Often social issues strongly related to economics are hot button topics. With temperatures dropping and the holiday season in swing, the homeless population seems to become more visible during this time of year.
People have their opinions about individuals they see on the streets who may be panhandling or towing all of their belongings. There is a stigma that the chronically homeless are mostly substance abusers or have mental health issues.
As a college kid with an opinions column, I am not going to tell anyone how they should feel about the topic of homelessness. Instead, I am going to offer some simple observations of mine.
Firstly, homelessness increased at a faster rate in Massachusetts than in any other state from 2007 to 2013, rising 40 percent despite an overall decline in homelessness across the country. This was made apparent by the 2013 U.S. Department of Housing and Urban Development’s 2013 Annual Homeless Assessment Report to Congress.
What that tells me is that there is a serious issue at hand. That statistic alone is enough for me to feel that you should not make snide assumptions that anyone who is homeless is just a bum who refused to work hard enough to live a sustainable life.
There is not a responsibility for citizens to give their spare change to the homeless members of our communities, or to be friendly to them. However, even if your opinion of some of the homeless people you come across is harsh, I challenge you to be conscious about the way you think about the overarching issue that those individuals face.
Last week I interviewed Bill Miller, Executive Director of Friends of the Homeless in Springfield for a feature story to be published in a community newspaper. Friends of the Homeless is the largest shelter in Western Massachusetts, and between just 2010 and 2014 they have seen an 11 percent increase in the amount of first-time homeless guests they see yearly.
Again, this is a statistic that raises a lot of concern. This is not me calling you out to be more compassionate about the human condition. It is me urging you to be more conscious of your inclinations.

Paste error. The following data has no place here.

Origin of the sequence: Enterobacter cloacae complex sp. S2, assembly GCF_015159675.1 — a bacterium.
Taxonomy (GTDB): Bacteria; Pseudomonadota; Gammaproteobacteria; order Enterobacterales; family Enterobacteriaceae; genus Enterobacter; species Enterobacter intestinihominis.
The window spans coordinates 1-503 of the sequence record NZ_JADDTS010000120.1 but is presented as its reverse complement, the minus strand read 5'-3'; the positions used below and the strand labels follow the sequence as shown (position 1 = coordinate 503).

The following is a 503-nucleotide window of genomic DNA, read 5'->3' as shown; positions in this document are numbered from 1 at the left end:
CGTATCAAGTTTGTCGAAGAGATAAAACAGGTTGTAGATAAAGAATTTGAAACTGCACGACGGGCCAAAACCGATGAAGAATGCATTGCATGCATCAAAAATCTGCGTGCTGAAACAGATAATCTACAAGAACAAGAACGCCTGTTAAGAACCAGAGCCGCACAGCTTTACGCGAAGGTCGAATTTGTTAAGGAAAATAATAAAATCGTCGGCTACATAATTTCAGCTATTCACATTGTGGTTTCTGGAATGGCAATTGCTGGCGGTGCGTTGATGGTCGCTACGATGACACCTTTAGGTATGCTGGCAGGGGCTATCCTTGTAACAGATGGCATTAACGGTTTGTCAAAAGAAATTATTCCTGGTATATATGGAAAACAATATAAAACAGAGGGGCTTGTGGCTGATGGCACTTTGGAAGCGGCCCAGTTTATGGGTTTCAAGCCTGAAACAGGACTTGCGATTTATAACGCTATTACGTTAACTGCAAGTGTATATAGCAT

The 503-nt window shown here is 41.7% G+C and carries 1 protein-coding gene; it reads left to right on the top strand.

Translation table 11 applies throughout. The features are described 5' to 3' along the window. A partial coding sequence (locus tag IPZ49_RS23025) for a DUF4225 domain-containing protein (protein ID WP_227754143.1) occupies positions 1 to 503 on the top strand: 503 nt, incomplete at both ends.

Dealing with people of any kind is something I approach on a case-by-case basis. Where there are people with diverse motives, there are not black-and-white moral contexts.
For example, a couple of weeks ago a homeless gentleman approached me downtown as I parked my vehicle.
The man began telling me a story that seemed rather earnest. As he kept his arms tucked into the torso of his winter jacket, he shivered, telling me of his simple need to accumulate fifteen dollars. He wanted fifteen more dollars so that he could purchase a new state identification card.
He began to tremble more, and not because of the frigid temperature. He was on the verge of tears, and began to ramble how he was living a clean life and would never go back to prison.
I offered the man a couple of dollar bills, which I do not always do. There are times when I feel inclined to, and times when I do not.
“I need fifteen, man. I know you have more,” he said as he took a couple of crumpled bills from my hand.
“Look, man. I gave you money, take it or leave it. I don’t carry a lot of cash on me,” I snapped at him, rather shocked that he would be so rude.
“God bless,” the man said, shaking my hand.
My point is that interacting with people is not always simple. I made the conscious decision to feel this man was sincere. I then made a conscious decision to offer him the negligible amount of money I had to offer.
The man was enraged that I was not going to give him the fifteen dollars he needed, even though most people probably would not have helped him at all. Then, he realized his selfishness and we came to an agreeable resolve.
This interaction did not change my perspective. I have come across great people that simply happened to fall on grueling stretches of time in their lives that led to homelessness. Some of these people have been extremely kind and generous despite living starkly modest lives.
In contrast, I have also seen a significant amount of posers pretend to be homeless to score some cash. Many times, I have repeatedly caught them in the act.
In essence, my concern is not whether you as individuals decide to help the growing homeless population in any capacity. That is a personal choice for you to make, and often it seems a difficult one.
My concern is that you treat the homeless as people rather than down-and-out scum of the Earth. To say that every homeless person is at fault for their own fate is to ignore that this is a socioeconomic issue greatly complicated by the recession.
Homelessness is just as pertinent of an issue as any other. In fact, it may be the most important in Commonwealth of Massachusetts at this time. The homeless are people, too. Whether you feel any sympathy or not, treat them like people.
Be as conscious about your interactions with them as any other in the public you come across, regardless of the decisions you make.